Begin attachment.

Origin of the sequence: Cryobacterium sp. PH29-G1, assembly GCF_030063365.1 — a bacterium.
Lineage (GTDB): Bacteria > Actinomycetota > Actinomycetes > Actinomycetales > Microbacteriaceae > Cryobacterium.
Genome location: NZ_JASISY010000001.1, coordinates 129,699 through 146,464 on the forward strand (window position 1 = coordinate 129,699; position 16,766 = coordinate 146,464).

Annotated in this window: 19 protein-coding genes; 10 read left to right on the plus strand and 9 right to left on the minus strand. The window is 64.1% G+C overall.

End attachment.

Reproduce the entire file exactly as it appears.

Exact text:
Origin of the sequence: Cryobacterium sp. PH29-G1, assembly GCF_030063365.1 — a bacterium.
Lineage (GTDB): Bacteria > Actinomycetota > Actinomycetes > Actinomycetales > Microbacteriaceae > Cryobacterium.
Genome location: NZ_JASISY010000001.1, coordinates 129,699 through 146,464 on the forward strand (window position 1 = coordinate 129,699; position 16,766 = coordinate 146,464).

Annotated in this window: 19 protein-coding genes; 10 read left to right on the plus strand and 9 right to left on the minus strand. The window is 64.1% G+C overall.